The Residential Drug Abuse Program (RDAP) is an intensive nine-month, 500-hour substance abuse rehabilitation program administered by the United States Federal Bureau of Prisons (BOP), offered to federal prisoners who qualify and voluntarily elect to enroll.
Upon successful completion of the program, prisoners who meet the necessary criteria are eligible for up to a 12-month reduction of their sentence and possibly six months in a halfway house depending on how many months they have left on their sentence. Due to the high demand and insufficient spots, inmates are placed on a waiting list typically when they have 12 months or less time left on their sentence and are accepted when there is an opening. This is part of the reason why inmates receive different amounts of time off their sentences. For example, if an inmate has waited for a slot until he has 12 months left and the program is six months long, then he only receives six months off his sentence and so forth.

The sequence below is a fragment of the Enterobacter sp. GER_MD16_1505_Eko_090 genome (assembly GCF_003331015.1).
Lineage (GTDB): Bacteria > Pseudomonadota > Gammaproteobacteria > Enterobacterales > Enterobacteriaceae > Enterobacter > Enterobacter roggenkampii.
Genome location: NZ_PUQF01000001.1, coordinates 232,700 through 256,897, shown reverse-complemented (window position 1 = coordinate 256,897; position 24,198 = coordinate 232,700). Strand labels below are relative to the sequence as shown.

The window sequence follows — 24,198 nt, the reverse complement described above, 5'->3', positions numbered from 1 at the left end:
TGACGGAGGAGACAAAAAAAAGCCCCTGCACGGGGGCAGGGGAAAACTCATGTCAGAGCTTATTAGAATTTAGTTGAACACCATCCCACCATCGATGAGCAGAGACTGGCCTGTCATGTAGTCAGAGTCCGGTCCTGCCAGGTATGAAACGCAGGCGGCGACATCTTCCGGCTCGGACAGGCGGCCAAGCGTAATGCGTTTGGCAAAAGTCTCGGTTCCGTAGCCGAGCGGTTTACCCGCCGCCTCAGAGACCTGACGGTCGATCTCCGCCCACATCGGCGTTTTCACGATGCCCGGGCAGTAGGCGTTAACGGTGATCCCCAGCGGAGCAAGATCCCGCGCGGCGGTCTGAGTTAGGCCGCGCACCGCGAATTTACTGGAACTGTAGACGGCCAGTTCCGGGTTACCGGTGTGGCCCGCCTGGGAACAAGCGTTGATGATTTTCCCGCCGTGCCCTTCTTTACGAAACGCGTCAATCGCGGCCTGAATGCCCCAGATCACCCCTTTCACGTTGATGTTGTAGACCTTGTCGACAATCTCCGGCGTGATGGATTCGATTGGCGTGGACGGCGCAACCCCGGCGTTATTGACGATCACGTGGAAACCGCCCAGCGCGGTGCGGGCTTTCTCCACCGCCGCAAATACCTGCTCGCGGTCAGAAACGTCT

Michael Vick was rumored to have entered the program while serving out his sentence at the United States Penitentiary, Leavenworth, Kansas.
Violent offenses normally disqualify defendants from the early release portion of the program. Felony or misdemeanor convictions for homicide, forcible rape, robbery, aggravated assault, and child sexual abuses all render a prisoner ineligible to participate.
Bad behavior and regular rule breaking will definitely lead to expulsion from the
Residential Drug Abuse Program
The program is open to inmates with a documented history of substance abuse in the 12-month period prior to arrest for the sentence they are currently serving. It is authorized in 18 U.S.C. § 3621.
RDAP is only available to inmates in federal prisons; state prisoners are not
eligible to participate.
Research commissioned by the BOP revealed lower rates of recidivism and a higher quality of life upon returning to civilian life for offenders who successfully complete the program.